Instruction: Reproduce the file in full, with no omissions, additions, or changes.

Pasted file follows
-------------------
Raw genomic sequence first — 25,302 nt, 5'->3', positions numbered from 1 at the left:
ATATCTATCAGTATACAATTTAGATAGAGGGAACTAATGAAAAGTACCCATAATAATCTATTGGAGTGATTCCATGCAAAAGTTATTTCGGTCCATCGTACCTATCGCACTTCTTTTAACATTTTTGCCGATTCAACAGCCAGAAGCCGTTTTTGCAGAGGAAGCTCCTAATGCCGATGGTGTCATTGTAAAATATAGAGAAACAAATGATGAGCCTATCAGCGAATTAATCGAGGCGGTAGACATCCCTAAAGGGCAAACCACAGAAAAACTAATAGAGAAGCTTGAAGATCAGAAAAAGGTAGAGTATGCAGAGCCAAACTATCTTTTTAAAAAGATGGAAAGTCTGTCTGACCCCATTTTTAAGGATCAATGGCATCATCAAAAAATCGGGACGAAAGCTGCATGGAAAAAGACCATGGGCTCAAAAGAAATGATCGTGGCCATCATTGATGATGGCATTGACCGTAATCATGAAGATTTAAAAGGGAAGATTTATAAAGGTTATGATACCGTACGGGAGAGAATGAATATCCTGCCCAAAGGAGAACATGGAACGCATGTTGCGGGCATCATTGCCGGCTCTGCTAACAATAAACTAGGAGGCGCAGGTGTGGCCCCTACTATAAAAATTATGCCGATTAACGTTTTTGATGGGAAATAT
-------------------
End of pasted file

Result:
Raw genomic sequence first — 25,302 nt, 5'->3', positions numbered from 1 at the left:
ATATCTATCAGTATACAATTTAGATAGAGGGAACTAATGAAAAGTACCCATAATAATCTATTGGAGTGATTCCATGCAAAAGTTATTTCGGTCCATCGTACCTATCGCACTTCTTTTAACATTTTTGCCGATTCAACAGCCAGAAGCCGTTTTTGCAGAGGAAGCTCCTAATGCCGATGGTGTCATTGTAAAATATAGAGAAACAAATGATGAGCCTATCAGCGAATTAATCGAGGCGGTAGACATCCCTAAAGGGCAAACCACAGAAAAACTAATAGAGAAGCTTGAAGATCAGAAAAAGGTAGAGTATGCAGAGCCAAACTATCTTTTTAAAAAGATGGAAAGTCTGTCTGACCCCATTTTTAAGGATCAATGGCATCATCAAAAAATCGGGACGAAAGCTGCATGGAAAAAGACCATGGGCTCAAAAGAAATGATCGTGGCCATCATTGATGATGGCATTGACCGTAATCATGAAGATTTAAAAGGGAAGATTTATAAAGGTTATGATACCGTACGGGAGAGAATGAATATCCTGCCCAAAGGAGAACATGGAACGCATGTTGCGGGCATCATTGCCGGCTCTGCTAACAATAAACTAGGAGGCGCAGGTGTGGCCCCTACTATAAAAATTATGCCGATTAACGTTTTTGATGGGAAATAT